LABEL TESTING & VALIDATION

 

It is imperative that the label & shape is considered at the very beginning of the IML project. Understanding whether the label has been successfully used in other IML applications or has been successfully molded in relation to the proposed shape is also a major consideration.

If the label and or shape is unique than the project will need to allocate

resources for R&D. Comprehensive testing will be required to establish

that the label will successfully bond to the cavity shape. The alternative

of not proceeding down an R&D path for a unique label or shape could

be a label that is not suited to the application or shape in question

resulting in considerable project downtime and additional cost.

At Static Electricity Control (SEC) we can assist by providing a certificate

of conformity for the label you plan to use as part of your overall IML project. 

We can test your project label and its ability to adhere and bond successfully

to a number of shapes.

 

Some labels for instance are more than capable of adhering to a flat shape such as a lid but are unable to successfully bond to a rectangular shape with a tight radius. Understanding the limitations of your project label is critical to the success of your IML project. 

Tips for In-Mold Label Storage and Packaging

These recommendations are excerpted from the IN-MOLD LABEL TECHNICAL MANUAL & TEST METHODS report by AWA Alexander Watson Associates.

Incorrect packaging, storage and storage conditions all have an adverse effect on the processing of in-mold labels in subsequent processes. For example, research1 has shown that the static receptivity will be negatively affected when stored in high-humidity conditions irrespective of film type, packaging design, charging method or topcoat chemistry. A study from AWA (Alexander Watson Associates) recommends the following:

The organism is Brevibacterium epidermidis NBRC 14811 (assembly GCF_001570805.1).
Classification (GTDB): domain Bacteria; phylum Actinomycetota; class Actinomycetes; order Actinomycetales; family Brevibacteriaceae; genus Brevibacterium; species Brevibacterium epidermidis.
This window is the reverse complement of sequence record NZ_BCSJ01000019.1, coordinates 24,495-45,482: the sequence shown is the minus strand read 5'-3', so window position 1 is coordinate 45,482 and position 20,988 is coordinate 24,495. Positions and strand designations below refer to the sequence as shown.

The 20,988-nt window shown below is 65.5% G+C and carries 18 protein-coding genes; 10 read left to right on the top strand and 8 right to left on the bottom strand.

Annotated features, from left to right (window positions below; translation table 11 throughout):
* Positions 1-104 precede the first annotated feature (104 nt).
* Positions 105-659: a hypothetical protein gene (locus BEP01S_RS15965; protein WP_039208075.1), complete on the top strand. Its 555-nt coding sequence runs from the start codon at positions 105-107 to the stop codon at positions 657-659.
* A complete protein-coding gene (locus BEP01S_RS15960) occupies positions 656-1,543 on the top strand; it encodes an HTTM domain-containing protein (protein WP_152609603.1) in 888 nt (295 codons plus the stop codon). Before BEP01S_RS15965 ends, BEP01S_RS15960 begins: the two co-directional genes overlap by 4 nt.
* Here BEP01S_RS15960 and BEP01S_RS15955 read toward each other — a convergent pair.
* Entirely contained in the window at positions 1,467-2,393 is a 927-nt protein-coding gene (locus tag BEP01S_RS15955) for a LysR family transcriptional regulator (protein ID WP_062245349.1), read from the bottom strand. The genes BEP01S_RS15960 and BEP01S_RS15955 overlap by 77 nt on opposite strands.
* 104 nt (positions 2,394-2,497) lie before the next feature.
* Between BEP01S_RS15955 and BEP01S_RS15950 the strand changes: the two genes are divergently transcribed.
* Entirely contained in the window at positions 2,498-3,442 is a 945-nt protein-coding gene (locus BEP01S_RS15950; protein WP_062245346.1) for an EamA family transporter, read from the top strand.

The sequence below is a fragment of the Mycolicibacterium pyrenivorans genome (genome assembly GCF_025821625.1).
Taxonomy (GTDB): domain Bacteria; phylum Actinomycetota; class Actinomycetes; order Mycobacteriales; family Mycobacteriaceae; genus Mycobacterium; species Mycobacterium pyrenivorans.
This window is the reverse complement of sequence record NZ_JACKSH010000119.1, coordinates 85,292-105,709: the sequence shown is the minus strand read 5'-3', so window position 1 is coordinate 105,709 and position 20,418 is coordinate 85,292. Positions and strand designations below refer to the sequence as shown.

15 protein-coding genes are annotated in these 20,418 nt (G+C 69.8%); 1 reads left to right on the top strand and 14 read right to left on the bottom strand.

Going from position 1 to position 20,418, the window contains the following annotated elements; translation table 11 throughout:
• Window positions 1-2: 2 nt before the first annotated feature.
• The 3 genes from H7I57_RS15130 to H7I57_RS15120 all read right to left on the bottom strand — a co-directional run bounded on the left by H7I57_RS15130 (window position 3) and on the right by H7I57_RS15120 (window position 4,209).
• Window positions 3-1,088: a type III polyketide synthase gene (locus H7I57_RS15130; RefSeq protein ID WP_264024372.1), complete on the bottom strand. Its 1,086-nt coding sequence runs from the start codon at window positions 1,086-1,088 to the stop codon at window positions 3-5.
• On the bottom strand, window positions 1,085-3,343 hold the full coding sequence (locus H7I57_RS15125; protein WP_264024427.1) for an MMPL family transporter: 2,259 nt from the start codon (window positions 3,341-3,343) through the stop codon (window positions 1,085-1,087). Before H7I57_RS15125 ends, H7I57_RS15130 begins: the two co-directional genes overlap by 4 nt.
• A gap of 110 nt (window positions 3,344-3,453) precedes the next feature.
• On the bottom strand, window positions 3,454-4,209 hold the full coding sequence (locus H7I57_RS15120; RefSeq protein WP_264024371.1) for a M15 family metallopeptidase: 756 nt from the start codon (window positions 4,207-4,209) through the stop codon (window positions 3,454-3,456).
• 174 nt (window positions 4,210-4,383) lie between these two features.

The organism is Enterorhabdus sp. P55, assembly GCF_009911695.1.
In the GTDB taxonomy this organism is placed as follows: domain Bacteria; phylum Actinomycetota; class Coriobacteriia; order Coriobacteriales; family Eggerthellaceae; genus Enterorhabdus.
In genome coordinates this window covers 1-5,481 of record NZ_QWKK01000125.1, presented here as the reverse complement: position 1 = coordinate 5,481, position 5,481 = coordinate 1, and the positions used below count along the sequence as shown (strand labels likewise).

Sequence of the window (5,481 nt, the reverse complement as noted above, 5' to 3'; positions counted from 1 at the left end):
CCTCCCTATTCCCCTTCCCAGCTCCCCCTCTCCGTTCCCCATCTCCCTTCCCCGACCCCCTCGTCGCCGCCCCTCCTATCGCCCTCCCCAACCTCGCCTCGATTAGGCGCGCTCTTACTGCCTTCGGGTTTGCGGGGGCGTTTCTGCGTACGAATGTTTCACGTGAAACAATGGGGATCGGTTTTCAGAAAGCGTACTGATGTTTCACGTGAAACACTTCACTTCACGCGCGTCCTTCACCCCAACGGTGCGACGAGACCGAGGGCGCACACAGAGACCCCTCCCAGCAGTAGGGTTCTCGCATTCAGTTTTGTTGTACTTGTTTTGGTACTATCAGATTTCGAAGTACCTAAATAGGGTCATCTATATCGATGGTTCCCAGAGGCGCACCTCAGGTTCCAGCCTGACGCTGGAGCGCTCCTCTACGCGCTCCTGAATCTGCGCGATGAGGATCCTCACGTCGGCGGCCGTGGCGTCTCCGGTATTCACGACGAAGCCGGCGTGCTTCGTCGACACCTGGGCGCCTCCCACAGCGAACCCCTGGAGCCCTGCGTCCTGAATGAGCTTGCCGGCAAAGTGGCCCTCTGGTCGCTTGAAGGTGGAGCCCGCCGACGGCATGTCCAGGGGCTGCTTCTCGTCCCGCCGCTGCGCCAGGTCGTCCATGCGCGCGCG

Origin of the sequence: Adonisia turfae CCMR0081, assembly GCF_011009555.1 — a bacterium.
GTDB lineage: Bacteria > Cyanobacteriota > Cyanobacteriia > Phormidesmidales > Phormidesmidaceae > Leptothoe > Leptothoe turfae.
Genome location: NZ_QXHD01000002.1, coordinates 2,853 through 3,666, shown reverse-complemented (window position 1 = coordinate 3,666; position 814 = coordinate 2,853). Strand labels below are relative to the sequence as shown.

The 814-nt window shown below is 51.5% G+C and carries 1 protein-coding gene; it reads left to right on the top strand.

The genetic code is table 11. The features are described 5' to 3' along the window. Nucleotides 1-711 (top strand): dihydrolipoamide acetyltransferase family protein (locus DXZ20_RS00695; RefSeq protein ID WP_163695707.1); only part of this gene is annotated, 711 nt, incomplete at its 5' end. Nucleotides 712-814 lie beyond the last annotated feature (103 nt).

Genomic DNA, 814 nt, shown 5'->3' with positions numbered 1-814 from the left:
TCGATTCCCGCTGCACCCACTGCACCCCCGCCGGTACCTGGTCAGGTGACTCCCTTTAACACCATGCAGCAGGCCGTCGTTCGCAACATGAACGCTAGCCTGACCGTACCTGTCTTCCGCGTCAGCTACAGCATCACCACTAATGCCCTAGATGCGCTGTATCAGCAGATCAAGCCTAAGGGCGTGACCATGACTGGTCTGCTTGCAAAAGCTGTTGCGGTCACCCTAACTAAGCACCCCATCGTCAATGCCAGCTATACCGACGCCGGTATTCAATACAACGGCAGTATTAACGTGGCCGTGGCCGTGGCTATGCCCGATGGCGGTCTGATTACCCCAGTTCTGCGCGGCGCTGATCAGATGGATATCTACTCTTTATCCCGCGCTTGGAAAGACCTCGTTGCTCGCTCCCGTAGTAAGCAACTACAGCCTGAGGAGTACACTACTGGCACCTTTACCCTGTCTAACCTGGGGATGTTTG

1. A typical method of packaging labels is in banded bundles face down in suitably sized and manageable cardboard boxes. A comparison of packaging methods showed no direct benefit in packaging in-mold labels in shrink-wrapped bundles in boxes or as bagged bundles in boxes.

  2. Rolls of label materials should be stored on end (vertical storage).

  3. The ideal storage conditions for in-mold labels are often quoted as RH 50%±5%, 21°C±2°C. Storage temperatures and relative humidity outside these limits will have an adverse effect on label performance. Researches have shown that static receptivity is especially affected by high humidity – cavitated films appear more affected by storage in high humidity conditions than solid films.

  4. Materials should not be stored near sources of heat and ignition, or in direct sunlight.

  5. Do not unwrap pallets or boxes until required.

  6. Long-term storage should be undertaken in environmentally controlled storage conditions.

  7. Storage conditions should be clean, dry and moisture-free.

  8. Standard stock rotation practices should be followed – first in/first out (FIFO) – and attention should be paid to any supplier recommendations on storage, shelf life and use.

  9. Labels should be removed from packaging and left to condition under the ambient room conditions in areas of use for at least 24 hours before processing.